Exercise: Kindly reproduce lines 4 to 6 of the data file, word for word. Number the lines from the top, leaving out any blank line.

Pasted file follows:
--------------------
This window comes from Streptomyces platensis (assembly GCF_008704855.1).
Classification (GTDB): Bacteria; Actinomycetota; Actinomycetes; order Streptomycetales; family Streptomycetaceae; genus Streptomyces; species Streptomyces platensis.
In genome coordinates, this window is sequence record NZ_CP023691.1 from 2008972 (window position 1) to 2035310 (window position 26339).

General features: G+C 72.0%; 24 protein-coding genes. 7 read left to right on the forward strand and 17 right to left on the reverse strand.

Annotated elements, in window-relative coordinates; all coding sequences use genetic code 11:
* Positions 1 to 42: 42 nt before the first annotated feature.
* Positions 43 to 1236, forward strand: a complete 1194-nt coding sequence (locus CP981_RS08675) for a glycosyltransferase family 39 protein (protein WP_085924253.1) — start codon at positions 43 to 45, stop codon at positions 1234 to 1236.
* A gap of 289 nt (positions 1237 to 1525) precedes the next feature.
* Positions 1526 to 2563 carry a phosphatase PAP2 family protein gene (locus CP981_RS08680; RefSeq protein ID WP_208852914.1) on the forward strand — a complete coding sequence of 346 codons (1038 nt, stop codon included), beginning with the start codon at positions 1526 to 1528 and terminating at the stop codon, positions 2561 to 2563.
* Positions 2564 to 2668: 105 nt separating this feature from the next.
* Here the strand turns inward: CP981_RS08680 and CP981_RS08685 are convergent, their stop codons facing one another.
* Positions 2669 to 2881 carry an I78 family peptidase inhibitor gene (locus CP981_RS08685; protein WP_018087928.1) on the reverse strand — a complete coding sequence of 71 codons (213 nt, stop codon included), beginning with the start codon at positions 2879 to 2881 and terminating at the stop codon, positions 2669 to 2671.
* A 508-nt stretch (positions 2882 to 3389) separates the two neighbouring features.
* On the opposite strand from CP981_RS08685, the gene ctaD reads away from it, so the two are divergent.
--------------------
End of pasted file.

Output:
General features: G+C 72.0%; 24 protein-coding genes. 7 read left to right on the forward strand and 17 right to left on the reverse strand.

Annotated elements, in window-relative coordinates; all coding sequences use genetic code 11:
* Positions 1 to 42: 42 nt before the first annotated feature.